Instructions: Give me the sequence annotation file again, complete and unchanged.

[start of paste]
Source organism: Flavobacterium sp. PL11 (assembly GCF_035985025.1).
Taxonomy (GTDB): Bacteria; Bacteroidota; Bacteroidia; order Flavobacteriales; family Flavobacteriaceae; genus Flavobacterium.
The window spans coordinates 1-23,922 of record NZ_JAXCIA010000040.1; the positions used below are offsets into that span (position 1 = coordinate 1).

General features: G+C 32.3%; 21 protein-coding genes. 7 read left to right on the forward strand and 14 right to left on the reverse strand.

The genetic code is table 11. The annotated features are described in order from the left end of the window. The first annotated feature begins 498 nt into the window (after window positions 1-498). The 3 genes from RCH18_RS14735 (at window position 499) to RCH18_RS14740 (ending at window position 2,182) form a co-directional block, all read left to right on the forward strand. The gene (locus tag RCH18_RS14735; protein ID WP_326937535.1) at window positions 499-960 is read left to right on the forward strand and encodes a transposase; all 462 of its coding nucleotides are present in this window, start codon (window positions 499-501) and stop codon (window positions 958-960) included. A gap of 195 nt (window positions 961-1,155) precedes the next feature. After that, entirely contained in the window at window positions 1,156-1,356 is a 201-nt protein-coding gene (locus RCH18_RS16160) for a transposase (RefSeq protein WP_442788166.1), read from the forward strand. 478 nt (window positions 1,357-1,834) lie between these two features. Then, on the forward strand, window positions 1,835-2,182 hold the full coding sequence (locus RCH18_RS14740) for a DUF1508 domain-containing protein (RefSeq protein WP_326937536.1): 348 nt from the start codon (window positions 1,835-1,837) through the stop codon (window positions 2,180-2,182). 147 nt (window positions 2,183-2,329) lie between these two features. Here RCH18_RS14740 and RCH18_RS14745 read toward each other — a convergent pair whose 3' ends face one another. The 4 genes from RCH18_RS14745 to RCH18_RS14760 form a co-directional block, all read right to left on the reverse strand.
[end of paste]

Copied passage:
Source organism: Flavobacterium sp. PL11 (assembly GCF_035985025.1).
Taxonomy (GTDB): Bacteria; Bacteroidota; Bacteroidia; order Flavobacteriales; family Flavobacteriaceae; genus Flavobacterium.
The window spans coordinates 1-23,922 of record NZ_JAXCIA010000040.1; the positions used below are offsets into that span (position 1 = coordinate 1).

General features: G+C 32.3%; 21 protein-coding genes. 7 read left to right on the forward strand and 14 right to left on the reverse strand.

The genetic code is table 11. The annotated features are described in order from the left end of the window. The first annotated feature begins 498 nt into the window (after window positions 1-498). The 3 genes from RCH18_RS14735 (at window position 499) to RCH18_RS14740 (ending at window position 2,182) form a co-directional block, all read left to right on the forward strand. The gene (locus tag RCH18_RS14735; protein ID WP_326937535.1) at window positions 499-960 is read left to right on the forward strand and encodes a transposase; all 462 of its coding nucleotides are present in this window, start codon (window positions 499-501) and stop codon (window positions 958-960) included. A gap of 195 nt (window positions 961-1,155) precedes the next feature. After that, entirely contained in the window at window positions 1,156-1,356 is a 201-nt protein-coding gene (locus RCH18_RS16160) for a transposase (RefSeq protein WP_442788166.1), read from the forward strand. 478 nt (window positions 1,357-1,834) lie between these two features. Then, on the forward strand, window positions 1,835-2,182 hold the full coding sequence (locus RCH18_RS14740) for a DUF1508 domain-containing protein (RefSeq protein WP_326937536.1): 348 nt from the start codon (window positions 1,835-1,837) through the stop codon (window positions 2,180-2,182). 147 nt (window positions 2,183-2,329) lie between these two features. Here RCH18_RS14740 and RCH18_RS14745 read toward each other — a convergent pair whose 3' ends face one another. The 4 genes from RCH18_RS14745 to RCH18_RS14760 form a co-directional block, all read right to left on the reverse strand.